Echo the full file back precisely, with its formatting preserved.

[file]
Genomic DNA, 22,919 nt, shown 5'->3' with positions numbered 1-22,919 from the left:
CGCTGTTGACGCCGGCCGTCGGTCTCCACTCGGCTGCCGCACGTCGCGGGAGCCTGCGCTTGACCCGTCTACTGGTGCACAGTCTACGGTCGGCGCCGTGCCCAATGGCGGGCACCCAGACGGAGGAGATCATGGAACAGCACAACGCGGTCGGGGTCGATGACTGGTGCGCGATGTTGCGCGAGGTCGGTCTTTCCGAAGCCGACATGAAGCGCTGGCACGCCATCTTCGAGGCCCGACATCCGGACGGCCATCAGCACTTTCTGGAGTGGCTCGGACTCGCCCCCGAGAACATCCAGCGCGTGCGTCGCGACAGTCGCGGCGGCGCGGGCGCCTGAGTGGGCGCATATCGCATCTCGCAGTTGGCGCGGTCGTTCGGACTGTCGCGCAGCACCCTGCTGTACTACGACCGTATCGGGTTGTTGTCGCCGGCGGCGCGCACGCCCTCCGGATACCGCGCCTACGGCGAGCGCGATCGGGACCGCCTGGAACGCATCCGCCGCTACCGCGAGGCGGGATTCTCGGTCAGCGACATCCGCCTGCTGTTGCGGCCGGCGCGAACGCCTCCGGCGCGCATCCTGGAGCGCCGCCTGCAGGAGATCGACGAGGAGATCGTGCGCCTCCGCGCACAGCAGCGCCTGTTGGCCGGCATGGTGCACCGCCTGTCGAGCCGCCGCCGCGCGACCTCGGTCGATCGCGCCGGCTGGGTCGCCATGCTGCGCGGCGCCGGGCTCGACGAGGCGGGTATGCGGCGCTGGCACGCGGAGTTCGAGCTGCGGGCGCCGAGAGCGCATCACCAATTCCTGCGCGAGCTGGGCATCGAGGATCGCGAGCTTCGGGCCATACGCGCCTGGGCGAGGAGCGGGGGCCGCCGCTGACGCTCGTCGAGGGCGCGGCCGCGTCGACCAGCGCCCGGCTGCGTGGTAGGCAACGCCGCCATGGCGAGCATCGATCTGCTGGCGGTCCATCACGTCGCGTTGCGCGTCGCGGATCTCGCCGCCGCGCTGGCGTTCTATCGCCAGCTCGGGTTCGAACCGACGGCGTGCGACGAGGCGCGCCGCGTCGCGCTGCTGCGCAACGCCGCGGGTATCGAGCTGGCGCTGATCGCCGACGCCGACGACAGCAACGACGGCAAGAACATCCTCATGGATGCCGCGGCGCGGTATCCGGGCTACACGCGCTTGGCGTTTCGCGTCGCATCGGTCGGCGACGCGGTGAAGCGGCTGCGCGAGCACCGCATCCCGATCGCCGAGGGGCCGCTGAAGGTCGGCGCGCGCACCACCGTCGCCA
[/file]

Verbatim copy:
Genomic DNA, 22,919 nt, shown 5'->3' with positions numbered 1-22,919 from the left:
CGCTGTTGACGCCGGCCGTCGGTCTCCACTCGGCTGCCGCACGTCGCGGGAGCCTGCGCTTGACCCGTCTACTGGTGCACAGTCTACGGTCGGCGCCGTGCCCAATGGCGGGCACCCAGACGGAGGAGATCATGGAACAGCACAACGCGGTCGGGGTCGATGACTGGTGCGCGATGTTGCGCGAGGTCGGTCTTTCCGAAGCCGACATGAAGCGCTGGCACGCCATCTTCGAGGCCCGACATCCGGACGGCCATCAGCACTTTCTGGAGTGGCTCGGACTCGCCCCCGAGAACATCCAGCGCGTGCGTCGCGACAGTCGCGGCGGCGCGGGCGCCTGAGTGGGCGCATATCGCATCTCGCAGTTGGCGCGGTCGTTCGGACTGTCGCGCAGCACCCTGCTGTACTACGACCGTATCGGGTTGTTGTCGCCGGCGGCGCGCACGCCCTCCGGATACCGCGCCTACGGCGAGCGCGATCGGGACCGCCTGGAACGCATCCGCCGCTACCGCGAGGCGGGATTCTCGGTCAGCGACATCCGCCTGCTGTTGCGGCCGGCGCGAACGCCTCCGGCGCGCATCCTGGAGCGCCGCCTGCAGGAGATCGACGAGGAGATCGTGCGCCTCCGCGCACAGCAGCGCCTGTTGGCCGGCATGGTGCACCGCCTGTCGAGCCGCCGCCGCGCGACCTCGGTCGATCGCGCCGGCTGGGTCGCCATGCTGCGCGGCGCCGGGCTCGACGAGGCGGGTATGCGGCGCTGGCACGCGGAGTTCGAGCTGCGGGCGCCGAGAGCGCATCACCAATTCCTGCGCGAGCTGGGCATCGAGGATCGCGAGCTTCGGGCCATACGCGCCTGGGCGAGGAGCGGGGGCCGCCGCTGACGCTCGTCGAGGGCGCGGCCGCGTCGACCAGCGCCCGGCTGCGTGGTAGGCAACGCCGCCATGGCGAGCATCGATCTGCTGGCGGTCCATCACGTCGCGTTGCGCGTCGCGGATCTCGCCGCCGCGCTGGCGTTCTATCGCCAGCTCGGGTTCGAACCGACGGCGTGCGACGAGGCGCGCCGCGTCGCGCTGCTGCGCAACGCCGCGGGTATCGAGCTGGCGCTGATCGCCGACGCCGACGACAGCAACGACGGCAAGAACATCCTCATGGATGCCGCGGCGCGGTATCCGGGCTACACGCGCTTGGCGTTTCGCGTCGCATCGGTCGGCGACGCGGTGAAGCGGCTGCGCGAGCACCGCATCCCGATCGCCGAGGGGCCGCTGAAGGTCGGCGCGCGCACCACCGTCGCCA